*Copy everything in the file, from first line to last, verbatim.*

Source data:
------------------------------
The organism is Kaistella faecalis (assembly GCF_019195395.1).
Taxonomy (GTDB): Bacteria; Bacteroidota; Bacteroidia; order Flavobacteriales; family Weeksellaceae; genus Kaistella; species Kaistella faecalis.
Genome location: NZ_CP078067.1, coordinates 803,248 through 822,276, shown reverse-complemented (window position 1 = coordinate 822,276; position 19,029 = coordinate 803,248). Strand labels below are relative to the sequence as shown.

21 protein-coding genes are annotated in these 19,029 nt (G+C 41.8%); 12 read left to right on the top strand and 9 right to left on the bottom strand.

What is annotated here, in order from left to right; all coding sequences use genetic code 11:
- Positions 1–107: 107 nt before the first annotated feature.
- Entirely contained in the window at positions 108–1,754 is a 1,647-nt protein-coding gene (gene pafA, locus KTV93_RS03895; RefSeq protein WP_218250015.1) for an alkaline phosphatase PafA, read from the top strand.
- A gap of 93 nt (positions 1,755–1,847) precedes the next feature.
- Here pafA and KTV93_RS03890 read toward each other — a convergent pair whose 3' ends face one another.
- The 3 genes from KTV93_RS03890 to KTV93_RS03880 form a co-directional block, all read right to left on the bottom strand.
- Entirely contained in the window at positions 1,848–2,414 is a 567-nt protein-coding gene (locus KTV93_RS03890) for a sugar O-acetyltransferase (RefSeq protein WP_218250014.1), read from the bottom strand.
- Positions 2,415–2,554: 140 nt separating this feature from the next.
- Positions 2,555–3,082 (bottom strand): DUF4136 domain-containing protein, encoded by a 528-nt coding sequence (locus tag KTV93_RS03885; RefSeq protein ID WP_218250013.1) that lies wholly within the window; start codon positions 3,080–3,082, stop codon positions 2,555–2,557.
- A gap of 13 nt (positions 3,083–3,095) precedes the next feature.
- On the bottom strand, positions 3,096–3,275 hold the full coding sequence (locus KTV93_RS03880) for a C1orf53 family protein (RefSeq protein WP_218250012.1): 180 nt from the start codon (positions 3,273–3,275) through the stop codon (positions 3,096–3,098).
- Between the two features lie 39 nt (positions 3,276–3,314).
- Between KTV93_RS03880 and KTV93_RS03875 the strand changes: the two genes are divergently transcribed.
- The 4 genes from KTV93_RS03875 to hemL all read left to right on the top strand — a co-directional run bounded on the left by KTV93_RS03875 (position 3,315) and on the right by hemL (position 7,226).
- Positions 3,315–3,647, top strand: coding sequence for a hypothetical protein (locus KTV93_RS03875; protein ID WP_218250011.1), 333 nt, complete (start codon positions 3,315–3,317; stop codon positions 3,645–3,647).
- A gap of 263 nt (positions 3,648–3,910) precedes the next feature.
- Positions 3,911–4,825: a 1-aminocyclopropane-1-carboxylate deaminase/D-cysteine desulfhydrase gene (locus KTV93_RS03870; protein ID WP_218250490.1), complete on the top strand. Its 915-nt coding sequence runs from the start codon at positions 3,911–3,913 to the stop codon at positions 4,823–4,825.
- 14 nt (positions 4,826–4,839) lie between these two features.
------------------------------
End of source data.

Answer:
The organism is Kaistella faecalis (assembly GCF_019195395.1).
Taxonomy (GTDB): Bacteria; Bacteroidota; Bacteroidia; order Flavobacteriales; family Weeksellaceae; genus Kaistella; species Kaistella faecalis.
Genome location: NZ_CP078067.1, coordinates 803,248 through 822,276, shown reverse-complemented (window position 1 = coordinate 822,276; position 19,029 = coordinate 803,248). Strand labels below are relative to the sequence as shown.

21 protein-coding genes are annotated in these 19,029 nt (G+C 41.8%); 12 read left to right on the top strand and 9 right to left on the bottom strand.

What is annotated here, in order from left to right; all coding sequences use genetic code 11:
- Positions 1–107: 107 nt before the first annotated feature.
- Entirely contained in the window at positions 108–1,754 is a 1,647-nt protein-coding gene (gene pafA, locus KTV93_RS03895; RefSeq protein WP_218250015.1) for an alkaline phosphatase PafA, read from the top strand.
- A gap of 93 nt (positions 1,755–1,847) precedes the next feature.
- Here pafA and KTV93_RS03890 read toward each other — a convergent pair whose 3' ends face one another.
- The 3 genes from KTV93_RS03890 to KTV93_RS03880 form a co-directional block, all read right to left on the bottom strand.
- Entirely contained in the window at positions 1,848–2,414 is a 567-nt protein-coding gene (locus KTV93_RS03890) for a sugar O-acetyltransferase (RefSeq protein WP_218250014.1), read from the bottom strand.
- Positions 2,415–2,554: 140 nt separating this feature from the next.
- Positions 2,555–3,082 (bottom strand): DUF4136 domain-containing protein, encoded by a 528-nt coding sequence (locus tag KTV93_RS03885; RefSeq protein ID WP_218250013.1) that lies wholly within the window; start codon positions 3,080–3,082, stop codon positions 2,555–2,557.
- A gap of 13 nt (positions 3,083–3,095) precedes the next feature.
- On the bottom strand, positions 3,096–3,275 hold the full coding sequence (locus KTV93_RS03880) for a C1orf53 family protein (RefSeq protein WP_218250012.1): 180 nt from the start codon (positions 3,273–3,275) through the stop codon (positions 3,096–3,098).
- Between the two features lie 39 nt (positions 3,276–3,314).
- Between KTV93_RS03880 and KTV93_RS03875 the strand changes: the two genes are divergently transcribed.
- The 4 genes from KTV93_RS03875 to hemL all read left to right on the top strand — a co-directional run bounded on the left by KTV93_RS03875 (position 3,315) and on the right by hemL (position 7,226).
- Positions 3,315–3,647, top strand: coding sequence for a hypothetical protein (locus KTV93_RS03875; protein ID WP_218250011.1), 333 nt, complete (start codon positions 3,315–3,317; stop codon positions 3,645–3,647).
- A gap of 263 nt (positions 3,648–3,910) precedes the next feature.
- Positions 3,911–4,825: a 1-aminocyclopropane-1-carboxylate deaminase/D-cysteine desulfhydrase gene (locus KTV93_RS03870; protein ID WP_218250490.1), complete on the top strand. Its 915-nt coding sequence runs from the start codon at positions 3,911–3,913 to the stop codon at positions 4,823–4,825.
- 14 nt (positions 4,826–4,839) lie between these two features.